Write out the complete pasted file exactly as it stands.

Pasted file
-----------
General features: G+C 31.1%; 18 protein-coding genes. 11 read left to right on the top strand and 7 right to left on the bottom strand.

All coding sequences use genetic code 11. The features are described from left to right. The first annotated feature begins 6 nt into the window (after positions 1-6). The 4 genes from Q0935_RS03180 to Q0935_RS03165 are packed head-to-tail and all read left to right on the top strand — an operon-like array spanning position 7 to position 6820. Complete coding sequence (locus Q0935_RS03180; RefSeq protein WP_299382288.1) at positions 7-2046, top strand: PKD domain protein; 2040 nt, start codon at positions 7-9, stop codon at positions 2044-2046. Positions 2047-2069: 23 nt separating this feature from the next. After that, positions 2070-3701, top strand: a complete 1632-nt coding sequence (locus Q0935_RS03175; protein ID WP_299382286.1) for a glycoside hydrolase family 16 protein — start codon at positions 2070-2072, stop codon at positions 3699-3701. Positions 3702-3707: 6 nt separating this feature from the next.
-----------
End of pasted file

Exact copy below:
General features: G+C 31.1%; 18 protein-coding genes. 11 read left to right on the top strand and 7 right to left on the bottom strand.

All coding sequences use genetic code 11. The features are described from left to right. The first annotated feature begins 6 nt into the window (after positions 1-6). The 4 genes from Q0935_RS03180 to Q0935_RS03165 are packed head-to-tail and all read left to right on the top strand — an operon-like array spanning position 7 to position 6820. Complete coding sequence (locus Q0935_RS03180; RefSeq protein WP_299382288.1) at positions 7-2046, top strand: PKD domain protein; 2040 nt, start codon at positions 7-9, stop codon at positions 2044-2046. Positions 2047-2069: 23 nt separating this feature from the next. After that, positions 2070-3701, top strand: a complete 1632-nt coding sequence (locus Q0935_RS03175; protein ID WP_299382286.1) for a glycoside hydrolase family 16 protein — start codon at positions 2070-2072, stop codon at positions 3699-3701. Positions 3702-3707: 6 nt separating this feature from the next.